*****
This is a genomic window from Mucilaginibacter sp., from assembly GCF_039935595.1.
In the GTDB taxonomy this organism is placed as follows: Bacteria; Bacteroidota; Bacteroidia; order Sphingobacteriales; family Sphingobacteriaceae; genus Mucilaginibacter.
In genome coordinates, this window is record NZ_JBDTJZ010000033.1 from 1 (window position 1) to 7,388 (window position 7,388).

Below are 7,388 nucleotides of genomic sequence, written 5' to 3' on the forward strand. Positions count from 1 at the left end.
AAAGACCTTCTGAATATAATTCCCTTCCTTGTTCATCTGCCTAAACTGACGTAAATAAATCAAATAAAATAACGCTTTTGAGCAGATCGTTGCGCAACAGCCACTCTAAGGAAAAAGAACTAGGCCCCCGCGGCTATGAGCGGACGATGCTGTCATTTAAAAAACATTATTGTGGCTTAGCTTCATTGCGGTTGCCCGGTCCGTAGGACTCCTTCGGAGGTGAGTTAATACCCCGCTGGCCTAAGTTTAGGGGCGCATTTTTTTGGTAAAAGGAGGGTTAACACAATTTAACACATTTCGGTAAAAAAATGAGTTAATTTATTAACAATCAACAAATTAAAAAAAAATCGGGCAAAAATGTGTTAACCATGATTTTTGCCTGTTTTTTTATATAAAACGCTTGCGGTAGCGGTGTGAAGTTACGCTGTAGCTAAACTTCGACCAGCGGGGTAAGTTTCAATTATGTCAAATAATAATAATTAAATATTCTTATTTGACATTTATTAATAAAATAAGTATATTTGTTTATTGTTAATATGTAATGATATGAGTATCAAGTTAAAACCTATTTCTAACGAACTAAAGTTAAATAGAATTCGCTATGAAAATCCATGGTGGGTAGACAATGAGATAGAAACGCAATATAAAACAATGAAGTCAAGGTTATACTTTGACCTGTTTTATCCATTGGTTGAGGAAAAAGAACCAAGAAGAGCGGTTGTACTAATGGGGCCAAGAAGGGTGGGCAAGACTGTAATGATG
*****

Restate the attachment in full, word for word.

This is a genomic window from Mucilaginibacter sp., from assembly GCF_039935595.1.
In the GTDB taxonomy this organism is placed as follows: Bacteria; Bacteroidota; Bacteroidia; order Sphingobacteriales; family Sphingobacteriaceae; genus Mucilaginibacter.
In genome coordinates, this window is record NZ_JBDTJZ010000033.1 from 1 (window position 1) to 7,388 (window position 7,388).

Below are 7,388 nucleotides of genomic sequence, written 5' to 3' on the forward strand. Positions count from 1 at the left end.
AAAGACCTTCTGAATATAATTCCCTTCCTTGTTCATCTGCCTAAACTGACGTAAATAAATCAAATAAAATAACGCTTTTGAGCAGATCGTTGCGCAACAGCCACTCTAAGGAAAAAGAACTAGGCCCCCGCGGCTATGAGCGGACGATGCTGTCATTTAAAAAACATTATTGTGGCTTAGCTTCATTGCGGTTGCCCGGTCCGTAGGACTCCTTCGGAGGTGAGTTAATACCCCGCTGGCCTAAGTTTAGGGGCGCATTTTTTTGGTAAAAGGAGGGTTAACACAATTTAACACATTTCGGTAAAAAAATGAGTTAATTTATTAACAATCAACAAATTAAAAAAAAATCGGGCAAAAATGTGTTAACCATGATTTTTGCCTGTTTTTTTATATAAAACGCTTGCGGTAGCGGTGTGAAGTTACGCTGTAGCTAAACTTCGACCAGCGGGGTAAGTTTCAATTATGTCAAATAATAATAATTAAATATTCTTATTTGACATTTATTAATAAAATAAGTATATTTGTTTATTGTTAATATGTAATGATATGAGTATCAAGTTAAAACCTATTTCTAACGAACTAAAGTTAAATAGAATTCGCTATGAAAATCCATGGTGGGTAGACAATGAGATAGAAACGCAATATAAAACAATGAAGTCAAGGTTATACTTTGACCTGTTTTATCCATTGGTTGAGGAAAAAGAACCAAGAAGAGCGGTTGTACTAATGGGGCCAAGAAGGGTGGGCAAGACTGTAATGATG